NASHVILLE, TN (WSMV) — Brent Hendrickson still has fatigue and intermittent headaches after recovering from COVID-19. 

“I was not vaccinated. I made a personal choice to wait and see a little more research on it. Then I got it and we move forward from there,” said Hendrickson.

After testing positive, he called his doctor to see what options he had. He was already planning to take a vitamin regimen should he get the virus, so he started that, but his doctor also suggested he participate in the “ACTIV-6” clinical trial.

The NIH-funded study is being conducted around the country with the goal of compiling data on three medications to see if they can help treat COVID-19 symptoms. 

Those drugs include the inhaled steroid Fluticasone, the anti-depressant Fluvoxamine, or a safe dose of Ivermectin. 

“So can these medicines shorten the duration of illness?” asks Dr. Aaron Milstone.

Dr. Milstone is the Medical Director for Clinical Trials Center of Middle Tennessee. It’s one of the centers doing the study.

He shares that the primary outcomes the study is hoping to learn are how many people are hospitalized based on which arm of the study they’re in, the number of people who die secondary to COVID, and the number of days that they’re symptomatic with COVID.

Dr. Milstone said, “We don’t have a lot of outpatient medication for COVID. Certainly people take vitamins, certainly they’re interested in drugs like ivermectin, they’re interested in drugs like fluticasone, but we have to work together to really find a definitive answer. Do these drugs work? And do they work in large populations of patients to know whether this is the right approach.” 

To be able to participate, patients have to be above 30, have not been hospitalized but tested positive for COVID-19, and have to have symptoms within the last 7 days. Visits are remote and the medication is sent directly to participants homes. 

Though he doesn’t know whether he got a placebo or a drug, Hendrickson said he chose Ivermectin.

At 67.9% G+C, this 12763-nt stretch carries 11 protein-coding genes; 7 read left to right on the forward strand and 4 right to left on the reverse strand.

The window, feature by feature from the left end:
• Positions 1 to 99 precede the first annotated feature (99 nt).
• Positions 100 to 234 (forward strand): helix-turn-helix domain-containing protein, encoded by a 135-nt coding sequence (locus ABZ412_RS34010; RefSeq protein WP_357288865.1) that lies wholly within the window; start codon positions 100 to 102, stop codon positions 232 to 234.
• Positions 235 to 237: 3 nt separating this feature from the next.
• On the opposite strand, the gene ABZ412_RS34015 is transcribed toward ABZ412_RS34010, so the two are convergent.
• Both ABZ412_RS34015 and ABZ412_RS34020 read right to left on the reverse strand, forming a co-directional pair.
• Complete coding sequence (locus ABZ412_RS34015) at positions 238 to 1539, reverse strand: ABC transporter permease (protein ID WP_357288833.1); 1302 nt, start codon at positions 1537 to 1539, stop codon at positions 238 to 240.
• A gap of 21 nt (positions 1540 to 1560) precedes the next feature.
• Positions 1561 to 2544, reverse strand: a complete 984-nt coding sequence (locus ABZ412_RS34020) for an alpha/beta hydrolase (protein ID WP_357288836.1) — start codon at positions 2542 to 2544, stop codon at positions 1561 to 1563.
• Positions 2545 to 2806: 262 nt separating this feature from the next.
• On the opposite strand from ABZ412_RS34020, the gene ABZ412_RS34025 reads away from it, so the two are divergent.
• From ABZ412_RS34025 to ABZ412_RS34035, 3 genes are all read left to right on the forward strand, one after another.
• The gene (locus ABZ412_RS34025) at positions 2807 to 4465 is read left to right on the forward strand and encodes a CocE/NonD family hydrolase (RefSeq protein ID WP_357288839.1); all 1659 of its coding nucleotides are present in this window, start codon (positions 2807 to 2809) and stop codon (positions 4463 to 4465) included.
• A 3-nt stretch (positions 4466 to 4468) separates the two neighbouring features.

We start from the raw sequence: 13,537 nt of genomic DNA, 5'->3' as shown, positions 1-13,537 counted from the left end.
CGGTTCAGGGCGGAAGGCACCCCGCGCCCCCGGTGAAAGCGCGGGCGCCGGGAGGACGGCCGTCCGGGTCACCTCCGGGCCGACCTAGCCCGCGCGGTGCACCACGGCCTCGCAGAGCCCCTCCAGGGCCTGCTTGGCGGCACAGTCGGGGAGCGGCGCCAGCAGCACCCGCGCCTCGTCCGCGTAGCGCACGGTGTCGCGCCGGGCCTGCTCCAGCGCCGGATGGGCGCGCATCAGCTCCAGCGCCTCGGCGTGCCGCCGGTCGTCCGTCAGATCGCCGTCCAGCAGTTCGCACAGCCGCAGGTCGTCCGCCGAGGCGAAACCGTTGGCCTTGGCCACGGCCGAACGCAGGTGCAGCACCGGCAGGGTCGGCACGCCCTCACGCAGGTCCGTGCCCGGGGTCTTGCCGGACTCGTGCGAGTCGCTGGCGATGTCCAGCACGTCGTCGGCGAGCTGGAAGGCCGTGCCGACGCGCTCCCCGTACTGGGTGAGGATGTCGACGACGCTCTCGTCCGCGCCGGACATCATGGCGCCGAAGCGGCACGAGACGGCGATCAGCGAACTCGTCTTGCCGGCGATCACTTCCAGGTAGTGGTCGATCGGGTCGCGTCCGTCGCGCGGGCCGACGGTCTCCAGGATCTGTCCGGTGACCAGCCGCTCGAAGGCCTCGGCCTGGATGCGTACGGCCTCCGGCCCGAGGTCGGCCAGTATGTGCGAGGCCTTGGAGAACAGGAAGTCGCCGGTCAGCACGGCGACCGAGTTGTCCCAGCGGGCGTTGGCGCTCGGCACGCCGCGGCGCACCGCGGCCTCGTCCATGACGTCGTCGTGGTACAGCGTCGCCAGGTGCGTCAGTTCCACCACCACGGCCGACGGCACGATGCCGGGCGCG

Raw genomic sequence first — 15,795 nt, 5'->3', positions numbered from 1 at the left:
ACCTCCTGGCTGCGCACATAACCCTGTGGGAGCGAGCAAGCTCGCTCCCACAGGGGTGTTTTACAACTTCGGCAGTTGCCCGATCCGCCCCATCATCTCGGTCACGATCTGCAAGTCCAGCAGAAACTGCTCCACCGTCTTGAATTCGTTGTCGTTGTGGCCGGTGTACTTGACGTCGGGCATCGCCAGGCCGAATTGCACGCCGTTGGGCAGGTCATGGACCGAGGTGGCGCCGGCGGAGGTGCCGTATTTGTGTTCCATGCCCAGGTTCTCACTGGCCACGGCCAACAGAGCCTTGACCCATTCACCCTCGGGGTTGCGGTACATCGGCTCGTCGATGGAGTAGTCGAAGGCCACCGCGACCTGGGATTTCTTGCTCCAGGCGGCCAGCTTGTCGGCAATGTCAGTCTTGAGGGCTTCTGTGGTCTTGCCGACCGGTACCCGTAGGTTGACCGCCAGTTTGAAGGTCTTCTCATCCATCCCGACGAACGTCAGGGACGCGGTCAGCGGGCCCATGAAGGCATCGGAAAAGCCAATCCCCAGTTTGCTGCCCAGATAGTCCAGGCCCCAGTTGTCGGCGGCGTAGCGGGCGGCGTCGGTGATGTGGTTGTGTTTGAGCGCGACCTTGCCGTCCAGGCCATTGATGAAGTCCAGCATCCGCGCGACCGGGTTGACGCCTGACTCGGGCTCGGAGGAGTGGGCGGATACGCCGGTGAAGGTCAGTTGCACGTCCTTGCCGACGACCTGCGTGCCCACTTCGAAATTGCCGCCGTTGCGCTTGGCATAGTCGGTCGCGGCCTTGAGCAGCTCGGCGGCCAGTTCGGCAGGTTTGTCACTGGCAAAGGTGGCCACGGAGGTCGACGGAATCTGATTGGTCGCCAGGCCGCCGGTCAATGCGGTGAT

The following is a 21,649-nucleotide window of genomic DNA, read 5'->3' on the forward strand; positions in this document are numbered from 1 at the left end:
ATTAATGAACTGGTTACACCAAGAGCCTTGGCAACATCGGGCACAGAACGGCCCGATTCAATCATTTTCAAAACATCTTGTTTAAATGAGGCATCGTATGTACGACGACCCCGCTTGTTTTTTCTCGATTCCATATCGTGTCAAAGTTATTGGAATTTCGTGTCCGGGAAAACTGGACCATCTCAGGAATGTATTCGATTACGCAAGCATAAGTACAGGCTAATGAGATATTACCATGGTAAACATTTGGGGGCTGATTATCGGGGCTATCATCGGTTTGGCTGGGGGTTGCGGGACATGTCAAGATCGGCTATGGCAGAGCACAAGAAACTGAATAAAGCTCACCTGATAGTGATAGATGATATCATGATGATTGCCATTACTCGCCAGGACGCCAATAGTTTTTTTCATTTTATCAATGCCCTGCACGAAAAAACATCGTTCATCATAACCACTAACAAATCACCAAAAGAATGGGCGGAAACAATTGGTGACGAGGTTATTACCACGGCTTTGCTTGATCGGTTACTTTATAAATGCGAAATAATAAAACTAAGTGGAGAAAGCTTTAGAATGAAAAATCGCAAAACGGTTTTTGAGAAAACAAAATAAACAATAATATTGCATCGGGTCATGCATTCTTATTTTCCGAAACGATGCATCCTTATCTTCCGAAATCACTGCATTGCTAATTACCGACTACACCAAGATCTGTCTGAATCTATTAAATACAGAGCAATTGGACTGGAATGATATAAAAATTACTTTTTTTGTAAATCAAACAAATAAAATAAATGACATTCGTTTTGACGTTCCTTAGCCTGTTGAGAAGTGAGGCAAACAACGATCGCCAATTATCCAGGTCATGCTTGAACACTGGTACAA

“We’re all still learning as to how to treat this, how to combat this, how do we move forward. Then when he said these are the trials we have, would you be open to this? I said lets do it?” said Hendrickson. He continued, “We weren’t as familiar with the other two drugs as we were with the little bit of research, with what we had heard about, and felt more comfortable with Ivermectin.”

Hendrickson said he started feeling a change in how he felt after four days of starting the medication. 

Dr. Milstone added that this trial is a safe way to try and take Ivermectin as they dose it by people’s body weight. “As you know a lot of folks are taking Ivermectin based on dosing for animals and non-humans so the problem with that is that its relatively easy to take too much ivermectin and have a lot of side effects. So this is a much safer way for somebody interested in ivermectin to get the medication.”  

Hendrickson said he’s glad he participated in the trial and would encourage others to as well. 

“Yes, I didn’t get the vaccine, I got COVID, I understand what that means. But I also understand that after getting it, I can be part of the solution in looking at the statistics for those who made the personal choice not to get it,” he said. 

This clinical trial plans to enroll 15,000 people across the United States. 

If you recently tested positive and want to learn more about the study, you can go to or toll free 1-833-385-1880. is now with you on the go! Get the latest news updates and video, 4WARN weather forecast, weather radar, special investigative reports, sports headlines and much more from News4 Nashville.

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